She ate her first needle when she was seven. Now, at nineteen, she’s been kicked out of college for poisoning herself with laxatives. The shrinks call it Munchausen Syndrome. All Saylor knows is that when she’s ill, her normally distant mother pays attention and the doctors and nurses make her feel special.
Then she meets Drew Dean, the leader of a local support group for those with terminal diseases. When he mistakes her for a new member, Saylor knows she should correct him. But she can’t bring herself to, not after she’s welcomed into a new circle of friends. Friends who, like Drew, all have illnesses ready to claim their independence or their lives.
For the first time, Saylor finds out what it feels like to be in love, to have friends who genuinely care about her. But secrets have a way of revealing themselves. What will happen when Saylor’s is out?
I was a puddle of tears at the end of this book. I felt for Saylor, I felt for Drew, hell, I even felt for Saylor's Mom who could be viewed as a heartless bitch.
"People with fictitious disorders, of which Munchausen is the severest, don't actually want to die. What we're looking for is to establish an identity, to hopefully find sympathy or love or whatever in the eyes of our loved ones."
Saylor has Munchausen Syndrome, meaning she makes herself sick. She'll take more Tylenol pills than what is safe, she'll inject herself with saliva to give herself infections, anything to make her Mom take her to the doctor. If she's lucky, she'll have to get admitted to the hospital, which is usually her ultimate goal. She does this because her relationship with her mother is strained and her father is always away on business.
"I'd always had a fascination with people who got sick the natural way - because of a chance mutation in their genes, or because their cels were created with a ticking time bomb nestled between them. What would that be like? To wander around with a justified reason to be angry at the world? It was a luxury I couldn't begin to imagine."
Since Munchausen's is a psychological disorder, Saylor sees a therapist. During one of her sessions, to get her therapist to stop talking, she mentions that she is going to volunteer at a hospital. She then sees it as an opportunity to gain access to medical supplies, medical supplies that she can use to make herself sick.
Because her therapist knows of her disorder, he arranges for her to have no access to any medical part of the hospital. She is assigned to set up the rooms for various support groups. That's when she sees the TIDD group, a group for people with terminal illnesses and degenerative diseases. The group mistakenly assumes she is a member, and Saylor, who loves the attention she gets when she is sick, decides to play along.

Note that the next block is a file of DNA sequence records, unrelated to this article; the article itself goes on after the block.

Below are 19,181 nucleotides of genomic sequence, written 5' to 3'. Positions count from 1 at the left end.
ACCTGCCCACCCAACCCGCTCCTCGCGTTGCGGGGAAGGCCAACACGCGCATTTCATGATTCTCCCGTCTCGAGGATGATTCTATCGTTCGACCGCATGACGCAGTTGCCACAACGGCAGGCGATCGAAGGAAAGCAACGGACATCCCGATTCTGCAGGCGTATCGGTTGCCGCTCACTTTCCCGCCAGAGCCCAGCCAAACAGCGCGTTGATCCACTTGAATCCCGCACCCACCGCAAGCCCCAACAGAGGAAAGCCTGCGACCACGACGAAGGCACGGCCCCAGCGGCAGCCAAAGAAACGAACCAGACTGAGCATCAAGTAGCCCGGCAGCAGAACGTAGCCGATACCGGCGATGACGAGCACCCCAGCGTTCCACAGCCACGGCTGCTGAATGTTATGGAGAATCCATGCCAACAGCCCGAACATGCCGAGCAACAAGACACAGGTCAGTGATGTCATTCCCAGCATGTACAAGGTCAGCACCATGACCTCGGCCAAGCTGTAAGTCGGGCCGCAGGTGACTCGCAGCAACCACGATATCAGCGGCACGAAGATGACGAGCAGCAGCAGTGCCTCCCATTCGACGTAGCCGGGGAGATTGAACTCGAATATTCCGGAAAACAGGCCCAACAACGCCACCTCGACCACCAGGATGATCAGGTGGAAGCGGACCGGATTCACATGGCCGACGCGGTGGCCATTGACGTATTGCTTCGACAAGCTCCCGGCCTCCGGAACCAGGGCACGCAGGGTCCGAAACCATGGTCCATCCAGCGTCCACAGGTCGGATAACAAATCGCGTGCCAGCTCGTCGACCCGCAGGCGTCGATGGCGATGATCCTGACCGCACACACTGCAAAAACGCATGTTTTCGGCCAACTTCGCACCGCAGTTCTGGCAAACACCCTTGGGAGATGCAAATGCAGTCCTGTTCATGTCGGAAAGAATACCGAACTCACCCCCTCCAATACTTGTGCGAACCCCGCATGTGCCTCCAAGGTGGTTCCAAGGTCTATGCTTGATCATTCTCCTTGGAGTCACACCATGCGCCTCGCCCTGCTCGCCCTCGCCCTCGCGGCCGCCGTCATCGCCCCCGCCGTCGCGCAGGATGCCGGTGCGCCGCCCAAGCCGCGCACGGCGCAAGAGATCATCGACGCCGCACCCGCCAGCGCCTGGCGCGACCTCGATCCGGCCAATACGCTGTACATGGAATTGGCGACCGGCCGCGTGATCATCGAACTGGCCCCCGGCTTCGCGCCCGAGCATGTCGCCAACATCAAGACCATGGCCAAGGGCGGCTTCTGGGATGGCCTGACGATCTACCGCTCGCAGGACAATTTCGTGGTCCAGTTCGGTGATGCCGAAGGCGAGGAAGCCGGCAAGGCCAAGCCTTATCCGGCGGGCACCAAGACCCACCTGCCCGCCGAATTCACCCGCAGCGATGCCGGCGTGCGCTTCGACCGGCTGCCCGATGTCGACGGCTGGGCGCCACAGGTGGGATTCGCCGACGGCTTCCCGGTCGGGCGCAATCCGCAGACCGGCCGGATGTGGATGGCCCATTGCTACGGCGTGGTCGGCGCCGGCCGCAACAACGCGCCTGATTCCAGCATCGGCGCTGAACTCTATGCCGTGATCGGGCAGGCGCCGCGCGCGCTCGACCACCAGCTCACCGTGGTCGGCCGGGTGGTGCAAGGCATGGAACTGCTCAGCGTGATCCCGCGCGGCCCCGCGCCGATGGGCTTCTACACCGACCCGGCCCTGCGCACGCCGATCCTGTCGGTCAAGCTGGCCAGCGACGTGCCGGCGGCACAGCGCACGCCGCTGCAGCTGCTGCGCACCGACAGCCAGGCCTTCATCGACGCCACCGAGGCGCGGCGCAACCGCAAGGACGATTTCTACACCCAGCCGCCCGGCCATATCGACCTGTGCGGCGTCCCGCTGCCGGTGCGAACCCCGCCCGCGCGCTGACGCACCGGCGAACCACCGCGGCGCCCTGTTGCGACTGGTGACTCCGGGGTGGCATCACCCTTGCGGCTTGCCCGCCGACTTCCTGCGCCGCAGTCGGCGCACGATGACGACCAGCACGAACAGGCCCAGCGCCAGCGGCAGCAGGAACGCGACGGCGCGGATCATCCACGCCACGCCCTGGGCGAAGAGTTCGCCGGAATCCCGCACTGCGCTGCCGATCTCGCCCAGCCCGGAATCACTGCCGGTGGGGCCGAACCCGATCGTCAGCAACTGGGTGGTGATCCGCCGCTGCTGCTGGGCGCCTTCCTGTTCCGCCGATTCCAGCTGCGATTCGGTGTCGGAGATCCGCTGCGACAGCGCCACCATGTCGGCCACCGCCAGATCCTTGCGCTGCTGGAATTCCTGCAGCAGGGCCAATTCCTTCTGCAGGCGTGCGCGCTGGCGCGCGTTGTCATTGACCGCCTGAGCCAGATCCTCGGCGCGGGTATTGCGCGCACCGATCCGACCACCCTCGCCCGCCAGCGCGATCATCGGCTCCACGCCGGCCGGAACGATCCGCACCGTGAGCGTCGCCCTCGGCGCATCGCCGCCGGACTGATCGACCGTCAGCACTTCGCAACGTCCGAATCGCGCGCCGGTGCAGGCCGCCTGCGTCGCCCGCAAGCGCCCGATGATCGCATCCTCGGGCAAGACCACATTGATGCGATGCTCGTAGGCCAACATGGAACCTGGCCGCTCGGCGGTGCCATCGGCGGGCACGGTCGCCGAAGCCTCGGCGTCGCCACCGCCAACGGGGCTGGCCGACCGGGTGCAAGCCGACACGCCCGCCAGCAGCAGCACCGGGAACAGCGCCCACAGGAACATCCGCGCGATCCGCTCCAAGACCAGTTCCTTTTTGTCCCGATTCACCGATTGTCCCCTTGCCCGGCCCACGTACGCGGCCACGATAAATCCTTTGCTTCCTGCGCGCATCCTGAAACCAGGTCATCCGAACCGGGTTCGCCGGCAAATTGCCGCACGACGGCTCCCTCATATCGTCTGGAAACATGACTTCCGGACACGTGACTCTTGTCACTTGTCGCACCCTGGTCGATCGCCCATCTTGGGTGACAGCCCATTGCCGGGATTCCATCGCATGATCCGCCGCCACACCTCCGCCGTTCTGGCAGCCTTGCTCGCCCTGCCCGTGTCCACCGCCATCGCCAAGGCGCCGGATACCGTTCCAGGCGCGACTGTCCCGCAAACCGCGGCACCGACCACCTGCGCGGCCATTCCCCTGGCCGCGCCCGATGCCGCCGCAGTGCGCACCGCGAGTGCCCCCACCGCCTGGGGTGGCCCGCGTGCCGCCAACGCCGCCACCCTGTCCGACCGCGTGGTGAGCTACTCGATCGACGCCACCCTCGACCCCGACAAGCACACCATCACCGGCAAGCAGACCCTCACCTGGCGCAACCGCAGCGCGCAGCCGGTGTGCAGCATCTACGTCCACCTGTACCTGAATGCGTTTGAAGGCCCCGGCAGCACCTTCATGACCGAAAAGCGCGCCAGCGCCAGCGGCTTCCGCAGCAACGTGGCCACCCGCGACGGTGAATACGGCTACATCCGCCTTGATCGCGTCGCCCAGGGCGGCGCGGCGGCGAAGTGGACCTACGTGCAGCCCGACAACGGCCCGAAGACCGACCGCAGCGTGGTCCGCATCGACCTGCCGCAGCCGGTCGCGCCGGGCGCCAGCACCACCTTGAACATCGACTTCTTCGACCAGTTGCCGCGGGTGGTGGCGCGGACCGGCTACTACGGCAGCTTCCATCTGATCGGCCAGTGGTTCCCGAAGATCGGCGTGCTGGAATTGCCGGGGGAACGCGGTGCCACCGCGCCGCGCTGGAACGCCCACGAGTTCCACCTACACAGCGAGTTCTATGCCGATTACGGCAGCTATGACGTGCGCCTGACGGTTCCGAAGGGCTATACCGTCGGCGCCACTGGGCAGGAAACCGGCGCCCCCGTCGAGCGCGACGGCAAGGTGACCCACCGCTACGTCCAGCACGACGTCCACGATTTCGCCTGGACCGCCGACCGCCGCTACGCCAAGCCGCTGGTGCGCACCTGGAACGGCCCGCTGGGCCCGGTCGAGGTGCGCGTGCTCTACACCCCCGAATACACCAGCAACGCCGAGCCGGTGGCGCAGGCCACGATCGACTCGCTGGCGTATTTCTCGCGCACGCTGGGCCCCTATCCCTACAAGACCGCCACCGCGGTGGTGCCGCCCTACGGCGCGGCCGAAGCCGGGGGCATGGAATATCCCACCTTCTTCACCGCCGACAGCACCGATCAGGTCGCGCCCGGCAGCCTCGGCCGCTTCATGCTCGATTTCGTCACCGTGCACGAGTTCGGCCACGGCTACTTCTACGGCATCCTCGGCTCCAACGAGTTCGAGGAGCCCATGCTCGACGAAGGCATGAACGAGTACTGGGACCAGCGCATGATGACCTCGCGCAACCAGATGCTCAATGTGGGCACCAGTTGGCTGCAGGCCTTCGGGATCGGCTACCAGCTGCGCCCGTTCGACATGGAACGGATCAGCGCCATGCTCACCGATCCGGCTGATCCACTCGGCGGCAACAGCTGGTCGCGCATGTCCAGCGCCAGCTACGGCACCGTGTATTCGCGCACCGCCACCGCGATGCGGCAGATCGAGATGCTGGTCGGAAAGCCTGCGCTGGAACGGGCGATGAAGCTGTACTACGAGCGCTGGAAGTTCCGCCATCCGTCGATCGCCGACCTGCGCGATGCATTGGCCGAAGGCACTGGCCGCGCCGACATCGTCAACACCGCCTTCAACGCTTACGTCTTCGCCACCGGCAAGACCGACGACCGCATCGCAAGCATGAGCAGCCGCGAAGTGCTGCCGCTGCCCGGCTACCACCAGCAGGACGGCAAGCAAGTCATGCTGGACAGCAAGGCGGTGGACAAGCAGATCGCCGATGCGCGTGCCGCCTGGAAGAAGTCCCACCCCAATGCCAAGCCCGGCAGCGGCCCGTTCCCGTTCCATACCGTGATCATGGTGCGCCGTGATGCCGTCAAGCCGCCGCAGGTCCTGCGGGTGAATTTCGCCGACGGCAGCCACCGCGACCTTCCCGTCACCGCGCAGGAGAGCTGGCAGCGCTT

"I already had my first love. Disease. I didn't need a boy."
She meets Drew Dean, who has a degenerative disease of his own and is completely drawn to him. She finally feels accepted by the other people in the group. They ask her to hang out with them and for someone who always had a hard time making friends, she couldn't resist playing the part of a sick person.
"I was the sunflower to his sun, following his ever movement. The intensity of it all scared me a little. What was it about this boy? What was happening?"
The more time she spends with Drew, the further she falls for him. She falls for everyone in the group. They made her feel like she belonged and she didn't want to lose that. But as we all know, all good things must come to an end. What will happen to the friendships she has made once they find out she has been lying to them this entire time. What will happen to her relationship with Drew?
I really liked this story. Drew is completely swoonworthy. He tries to remain positive in spite of the cards life has dealt him. You fall in love with him just as much as Saylor does.
I wanted to hate Saylor, I really did, I couldn't find myself to be able to. Instead I felt bad for her, even though she wasn't really sick, the cards life dealt her weren't any better. A mother's love is supposed to be unconditional, yet she was ignored and belittled by her mother. Her father wasn't any better. He would put on a happy face in front of Saylor but he was always away on business trips. Her parents liked to sweep their problems under the rug instead of dealing with it.
This book broke my heart so many times, but I couldn't put it down.
I really liked this book. This book isn't your typical romance story. It's a story about dealing with the negative parts of life. It's a story about the bonds of friendship and how much they can survive.
Source: ARC provided by publisher for honest review.